What you need to understand is that almostall light has some type of color overtones.
Only a photolamp isspecifically adjusted toproduce pure white light.
However, eventhese expensivelamps can give aslight color cast ofone temperature oranother.
As a photographer, one of the many tasks youmust accomplish during a photo shoot is tocorrectly evaluate the color temperature ofthe scene.
As you acquire more experience and skill, you willbe able to judge color temperatures moreaccurately.
The reason that the color of light in your photographs looksdifferent than the way you saw it with your naked eyes is that theeye gradually adjusts and compensates for color temperatureautomatically.
Your camera - as awesome a piece of equipmentas it is - can not do this. It simply records the colortemperature it sees.
The white balance adjustments you make incamera apply processing to the data that thesensor records and “corrects” the temperature.
However, this does not happen when you areshooting in “camera raw.”
Let’s review what shooting in camera raw actuallyis...
Your sensor is overlaid with color filters that blockout all but red, green and blue light which is thenrecorded on the photosites of the sensor.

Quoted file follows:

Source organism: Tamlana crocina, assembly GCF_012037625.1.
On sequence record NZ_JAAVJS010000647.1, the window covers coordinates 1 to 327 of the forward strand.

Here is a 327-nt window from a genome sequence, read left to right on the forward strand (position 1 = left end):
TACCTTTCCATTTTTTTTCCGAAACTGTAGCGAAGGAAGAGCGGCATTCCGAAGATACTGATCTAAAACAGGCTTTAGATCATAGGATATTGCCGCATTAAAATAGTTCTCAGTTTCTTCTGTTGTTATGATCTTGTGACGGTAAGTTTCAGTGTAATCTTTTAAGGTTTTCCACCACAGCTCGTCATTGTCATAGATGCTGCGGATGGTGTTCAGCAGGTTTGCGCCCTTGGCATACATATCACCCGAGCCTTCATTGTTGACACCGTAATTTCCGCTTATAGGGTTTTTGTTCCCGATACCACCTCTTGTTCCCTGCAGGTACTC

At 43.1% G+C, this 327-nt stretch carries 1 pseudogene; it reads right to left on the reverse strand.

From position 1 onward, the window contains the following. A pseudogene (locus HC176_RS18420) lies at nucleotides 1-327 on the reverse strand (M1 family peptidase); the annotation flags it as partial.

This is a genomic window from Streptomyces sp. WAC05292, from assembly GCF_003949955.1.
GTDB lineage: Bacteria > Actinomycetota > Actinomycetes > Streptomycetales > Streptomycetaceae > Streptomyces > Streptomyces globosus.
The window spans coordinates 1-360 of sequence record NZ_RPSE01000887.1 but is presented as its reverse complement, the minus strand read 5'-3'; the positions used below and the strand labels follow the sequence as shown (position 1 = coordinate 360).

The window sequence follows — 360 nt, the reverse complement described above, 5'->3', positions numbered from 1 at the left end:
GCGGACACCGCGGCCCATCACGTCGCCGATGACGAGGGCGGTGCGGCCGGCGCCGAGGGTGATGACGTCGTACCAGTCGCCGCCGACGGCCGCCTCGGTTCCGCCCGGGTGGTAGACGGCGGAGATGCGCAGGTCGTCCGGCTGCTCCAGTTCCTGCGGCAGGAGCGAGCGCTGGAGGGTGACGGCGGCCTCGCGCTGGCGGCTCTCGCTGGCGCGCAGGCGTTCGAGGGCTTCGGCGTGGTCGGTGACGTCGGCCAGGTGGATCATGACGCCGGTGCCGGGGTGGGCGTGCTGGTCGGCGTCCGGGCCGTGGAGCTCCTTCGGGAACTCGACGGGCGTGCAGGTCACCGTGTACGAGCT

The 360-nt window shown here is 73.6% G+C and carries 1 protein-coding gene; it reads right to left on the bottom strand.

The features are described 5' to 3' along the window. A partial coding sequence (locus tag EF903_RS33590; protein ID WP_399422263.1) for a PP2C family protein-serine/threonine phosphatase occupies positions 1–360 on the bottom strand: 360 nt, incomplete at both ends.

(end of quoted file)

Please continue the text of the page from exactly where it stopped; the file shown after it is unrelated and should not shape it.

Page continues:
These measurements are not actually recordingcolor but the amount of light in each of the colorchannels.
Then your camera analyzes the data - from dark tolight - and translates it into binary code (zeroes andones) onto the memory card in your camera.
The difference in raw and other formats is that thedata is further processed in the camera beforeoutputting to your memory card and raw data goesstraight to memory without any further processing.
Most digital cameras can shoot in raw, jpeg, or tiffformats. Here is a diagram of what happens to thedata after the sensor captures the data.
All of the extra in camera processing of your imagedata reduces the amount of data available whenretrieved from the memory card.
Remember that every adjustment made to any digital imageinvolves the discarding of certain bits or pixels of information.
In every case, shootingin raw gives you theleast amount ofprocessing to theimage data.
This in turn gives you the most data to work with as youdevelop your images on the computer.
However, there are different views on whether adjusting thewhite balance in camera while taking raw makes any differencein the data on your memory card.
These images are from a 2011 article by Sarah Wilkerson thatpurport to show a difference in the exposure quality when usingdifferent white balance adjustments in camera shooting raw. Allexposure adjustments are the same; only the white balanceadjustment is different. It is hard to see in this slide show, but theimage on the right actually has more visual information in it.
This screenshot from the Nikon website says that white balancedoes not affect the data.
All this conversation really does is reinforce what we already knowabout working with our own camera: we need to experiment andtry out every possible variable to know our camera better thananyone else.
So, I did my own experiment with my Nikon D300 to test theresults with MY camera.
I set my shutter speed to 1/80,ISO to 200,and aperture to f/5.6for all of the followingphotographs taken at the sametime using different whitebalance settings in raw format.